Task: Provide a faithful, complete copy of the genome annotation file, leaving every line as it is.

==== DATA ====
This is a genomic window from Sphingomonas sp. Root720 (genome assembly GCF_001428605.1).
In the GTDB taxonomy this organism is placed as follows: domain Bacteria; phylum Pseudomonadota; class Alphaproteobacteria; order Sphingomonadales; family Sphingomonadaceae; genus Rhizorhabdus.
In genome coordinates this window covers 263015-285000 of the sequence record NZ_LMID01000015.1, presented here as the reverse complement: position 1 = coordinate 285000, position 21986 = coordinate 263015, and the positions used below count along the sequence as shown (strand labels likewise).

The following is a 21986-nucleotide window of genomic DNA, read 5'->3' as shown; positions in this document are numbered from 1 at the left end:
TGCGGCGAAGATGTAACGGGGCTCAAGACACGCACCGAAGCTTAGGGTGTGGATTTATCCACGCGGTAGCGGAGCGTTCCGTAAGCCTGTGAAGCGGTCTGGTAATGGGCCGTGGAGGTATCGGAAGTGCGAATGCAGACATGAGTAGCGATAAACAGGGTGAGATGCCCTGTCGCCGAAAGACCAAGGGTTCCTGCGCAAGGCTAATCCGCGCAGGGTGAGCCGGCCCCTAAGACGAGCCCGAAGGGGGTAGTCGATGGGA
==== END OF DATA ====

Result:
This is a genomic window from Sphingomonas sp. Root720 (genome assembly GCF_001428605.1).
In the GTDB taxonomy this organism is placed as follows: domain Bacteria; phylum Pseudomonadota; class Alphaproteobacteria; order Sphingomonadales; family Sphingomonadaceae; genus Rhizorhabdus.
In genome coordinates this window covers 263015-285000 of the sequence record NZ_LMID01000015.1, presented here as the reverse complement: position 1 = coordinate 285000, position 21986 = coordinate 263015, and the positions used below count along the sequence as shown (strand labels likewise).

The following is a 21986-nucleotide window of genomic DNA, read 5'->3' as shown; positions in this document are numbered from 1 at the left end:
TGCGGCGAAGATGTAACGGGGCTCAAGACACGCACCGAAGCTTAGGGTGTGGATTTATCCACGCGGTAGCGGAGCGTTCCGTAAGCCTGTGAAGCGGTCTGGTAATGGGCCGTGGAGGTATCGGAAGTGCGAATGCAGACATGAGTAGCGATAAACAGGGTGAGATGCCCTGTCGCCGAAAGACCAAGGGTTCCTGCGCAAGGCTAATCCGCGCAGGGTGAGCCGGCCCCTAAGACGAGCCCGAAGGGGGTAGTCGATGGGA